By Aaron Reiss
By Angelica Leicht
By Dianna Wray
By Aaron Reiss
By Camilo Smith
By Craig Malisow
By Jeff Balke
By Angelica Leicht
One of my family members is in the upper caste of a university teaching staff, and he encourages the kids to find any viable way to get a copy for the lowest possible price, unless major changes have been published in the textbook. And that happens in old European history how often?
Apparently, as the RIAA found out, the kids are pretty crafty, utilizing their Internet and CD-burning skills wisely.
Name withheld by request
Math lesson:In your story about college textbooks, you indicate that the bookstore will make a 50 percent profit on used textbooks. Actually, a $100 book, purchased used by the store for $50 and then resold at $75, is a 50 percent mark-up, and a 33 percent profit margin. Seventy-five dollars is 50 percent more than $50 (mark-up); $25 is one-third of $75 (profit).
Also, many students buy soft-cover versions of their books from Asian (Chinese, Indian, Taiwanese) Web sites at less than 30 percent of the cost (even after shipping). Also, Half.com can save students big bucks.
No monopoly:There is a lot of information online about the price of textbooks. Go to www.nacs.org/public/nacs/mediaroom.asp. Also, you should note, the UT Co-op is a nonprofit, with money going back to the school and scholarships for students. So complaints of its "monopoly" are always forgetting that point.
Waldorf works:I am very disappointed in the article about Waldorf education ["School Spirit(s)," by Michael Serazio, February 5]. Waldorf is so much more than the fantasy world of the kindergarten that Mr. Serazio visited.
The questions he posed about gnomes and fairy life are the same questions that can be asked about Santa Claus and the Easter Bunny. And we all know that Christmas and Easter are about so much more than that.
Maybe when Mr. Serazio has some real time, he can write an article on why Waldorf education works, how it honors the spirit of the student and teaches to the whole person.
Pay attention: I have my issues with some teachers' ways of taking on Steiner's ideas, but I've looked quite a bit into Steiner's work and agree: It's way-out stuff, but only in comparison to accepted, conventional ideas.
Perhaps I can help by briefly introducing the heart of Steiner's work as it is presented in his early philosophical works. For Western culture, the world exists as a material entity complete in itself, whether or not humans participate in it. But, Steiner argues, the error in this well-established belief is that perception and thinking are intrinsically part of all knowledge creation. Thus, we cannot justifiably believe that the world exists just as we perceive and cognize it whether or not we perceive and cognize it. To do so is to ignore our own participation in beholding reality, to believe in the perceived without a perceiver, the thought without a thinker. While this is fairly mind-bending stuff, it's a tight argument nevertheless (I recently defended a thesis on it), and lets us into Steiner's way of seeing the world.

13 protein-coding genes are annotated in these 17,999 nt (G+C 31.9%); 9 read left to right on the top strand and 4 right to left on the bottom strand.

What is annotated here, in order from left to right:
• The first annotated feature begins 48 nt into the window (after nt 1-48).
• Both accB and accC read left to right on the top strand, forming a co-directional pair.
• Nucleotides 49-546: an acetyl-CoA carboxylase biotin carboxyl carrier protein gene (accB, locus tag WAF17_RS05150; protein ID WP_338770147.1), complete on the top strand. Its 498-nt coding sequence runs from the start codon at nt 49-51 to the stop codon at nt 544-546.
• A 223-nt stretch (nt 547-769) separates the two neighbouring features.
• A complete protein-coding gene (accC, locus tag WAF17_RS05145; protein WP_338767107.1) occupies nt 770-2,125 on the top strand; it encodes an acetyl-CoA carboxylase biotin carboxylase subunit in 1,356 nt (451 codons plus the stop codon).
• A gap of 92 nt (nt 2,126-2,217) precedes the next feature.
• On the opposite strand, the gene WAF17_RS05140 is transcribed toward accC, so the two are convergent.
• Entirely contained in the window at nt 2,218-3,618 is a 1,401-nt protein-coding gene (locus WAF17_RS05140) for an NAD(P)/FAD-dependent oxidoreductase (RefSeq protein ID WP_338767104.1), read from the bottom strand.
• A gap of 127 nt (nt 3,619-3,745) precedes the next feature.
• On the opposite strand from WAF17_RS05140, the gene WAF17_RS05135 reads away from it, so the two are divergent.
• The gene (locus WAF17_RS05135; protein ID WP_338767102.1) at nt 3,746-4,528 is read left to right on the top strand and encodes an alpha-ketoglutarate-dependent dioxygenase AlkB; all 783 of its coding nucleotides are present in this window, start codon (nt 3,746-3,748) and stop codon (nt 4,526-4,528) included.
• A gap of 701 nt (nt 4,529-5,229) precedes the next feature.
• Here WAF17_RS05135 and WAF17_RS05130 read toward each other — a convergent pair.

Unlike natural science, anthroposophy often has to be experienced over years before it really becomes valuable as a tool for entering more deeply into everyday experience. As your article suggests, it's unfortunate that the links between Steiner's research and the rest of our culture have not been more openly explored. Perhaps that will come in time. Thanks for the article.
On the Ropes
You wrote: "the controversial moment eventually came when Yates, believing Simpson was dead, cut the slender thread joining him to his partner, who was dangling in the air, unseen, a hundred feet below."
Yates knew Simpson was alive when he cut the rope. That's why it was so controversial. Yates cut the rope to save his own life. Yates knew Simpson was hanging in midair. Yates knew cutting the rope would likely kill his friend.
Great movie. It deserves, at least, a factually accurate review.
Once more, withPassion: I'm no Jesus freak and wasn't bent on seeing Gibson's Passion film (until on video), but Robert Wilonsky sparked my interest ["Suffer Unto Mel," February 26]. Suspicious review, at least. He spends the first 26 lines talking about himself!
Then he nags Gibson for failing to show the rest of the gospel (gee, one thought the film The Passion was about, er, the Passion, the last three hours of the character) and with complete ignorance accuses Gibson of portraying Pilate as a good guy. He nails the coffin by stating that if it weren't a Mel Gibson film marketed by Bob Berney, it would have passed unnoticed. I seriously doubt he himself buys that lie.
Furthermore, he bends the rules of art by not allowing Gibson to introduce demonic imagery, as it is not found literally on the text (what is it, a documentary?). Folks, it sounds like a critic with a deliberate agenda, pissed off by the fact that he found integrity and quality in the film. Now, that ain't gonna improve the Jews' image, once again.